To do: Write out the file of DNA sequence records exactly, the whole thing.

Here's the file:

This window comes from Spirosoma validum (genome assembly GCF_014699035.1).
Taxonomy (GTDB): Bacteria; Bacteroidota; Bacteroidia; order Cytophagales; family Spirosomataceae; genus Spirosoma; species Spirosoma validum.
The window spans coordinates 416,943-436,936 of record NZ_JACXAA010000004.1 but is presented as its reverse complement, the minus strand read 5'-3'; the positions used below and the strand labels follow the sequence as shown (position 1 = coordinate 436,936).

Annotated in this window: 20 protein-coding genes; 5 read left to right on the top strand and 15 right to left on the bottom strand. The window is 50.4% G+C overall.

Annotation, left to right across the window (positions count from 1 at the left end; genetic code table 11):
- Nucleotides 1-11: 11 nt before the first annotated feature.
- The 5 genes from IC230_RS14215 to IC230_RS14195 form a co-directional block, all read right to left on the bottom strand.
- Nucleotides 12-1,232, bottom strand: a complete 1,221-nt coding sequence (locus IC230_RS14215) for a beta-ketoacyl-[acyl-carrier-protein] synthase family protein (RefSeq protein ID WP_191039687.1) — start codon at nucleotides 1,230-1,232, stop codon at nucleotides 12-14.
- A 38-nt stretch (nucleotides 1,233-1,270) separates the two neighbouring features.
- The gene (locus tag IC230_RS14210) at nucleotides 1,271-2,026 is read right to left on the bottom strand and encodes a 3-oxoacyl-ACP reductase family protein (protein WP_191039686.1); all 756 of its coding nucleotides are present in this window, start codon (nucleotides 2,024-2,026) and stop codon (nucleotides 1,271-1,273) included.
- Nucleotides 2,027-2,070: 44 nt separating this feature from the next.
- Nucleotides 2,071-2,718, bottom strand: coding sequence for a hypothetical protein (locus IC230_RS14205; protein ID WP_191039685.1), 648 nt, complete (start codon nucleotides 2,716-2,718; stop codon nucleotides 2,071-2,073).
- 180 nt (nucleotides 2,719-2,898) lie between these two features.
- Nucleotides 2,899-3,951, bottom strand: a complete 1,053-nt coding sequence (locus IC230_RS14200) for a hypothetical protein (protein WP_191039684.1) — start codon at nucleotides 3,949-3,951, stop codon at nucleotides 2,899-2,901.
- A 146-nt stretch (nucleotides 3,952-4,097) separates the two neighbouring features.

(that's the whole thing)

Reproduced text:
This window comes from Spirosoma validum (genome assembly GCF_014699035.1).
Taxonomy (GTDB): Bacteria; Bacteroidota; Bacteroidia; order Cytophagales; family Spirosomataceae; genus Spirosoma; species Spirosoma validum.
The window spans coordinates 416,943-436,936 of record NZ_JACXAA010000004.1 but is presented as its reverse complement, the minus strand read 5'-3'; the positions used below and the strand labels follow the sequence as shown (position 1 = coordinate 436,936).

Annotated in this window: 20 protein-coding genes; 5 read left to right on the top strand and 15 right to left on the bottom strand. The window is 50.4% G+C overall.

Annotation, left to right across the window (positions count from 1 at the left end; genetic code table 11):
- Nucleotides 1-11: 11 nt before the first annotated feature.
- The 5 genes from IC230_RS14215 to IC230_RS14195 form a co-directional block, all read right to left on the bottom strand.
- Nucleotides 12-1,232, bottom strand: a complete 1,221-nt coding sequence (locus IC230_RS14215) for a beta-ketoacyl-[acyl-carrier-protein] synthase family protein (RefSeq protein ID WP_191039687.1) — start codon at nucleotides 1,230-1,232, stop codon at nucleotides 12-14.
- A 38-nt stretch (nucleotides 1,233-1,270) separates the two neighbouring features.
- The gene (locus tag IC230_RS14210) at nucleotides 1,271-2,026 is read right to left on the bottom strand and encodes a 3-oxoacyl-ACP reductase family protein (protein WP_191039686.1); all 756 of its coding nucleotides are present in this window, start codon (nucleotides 2,024-2,026) and stop codon (nucleotides 1,271-1,273) included.
- Nucleotides 2,027-2,070: 44 nt separating this feature from the next.
- Nucleotides 2,071-2,718, bottom strand: coding sequence for a hypothetical protein (locus IC230_RS14205; protein ID WP_191039685.1), 648 nt, complete (start codon nucleotides 2,716-2,718; stop codon nucleotides 2,071-2,073).
- 180 nt (nucleotides 2,719-2,898) lie between these two features.
- Nucleotides 2,899-3,951, bottom strand: a complete 1,053-nt coding sequence (locus IC230_RS14200) for a hypothetical protein (protein WP_191039684.1) — start codon at nucleotides 3,949-3,951, stop codon at nucleotides 2,899-2,901.
- A 146-nt stretch (nucleotides 3,952-4,097) separates the two neighbouring features.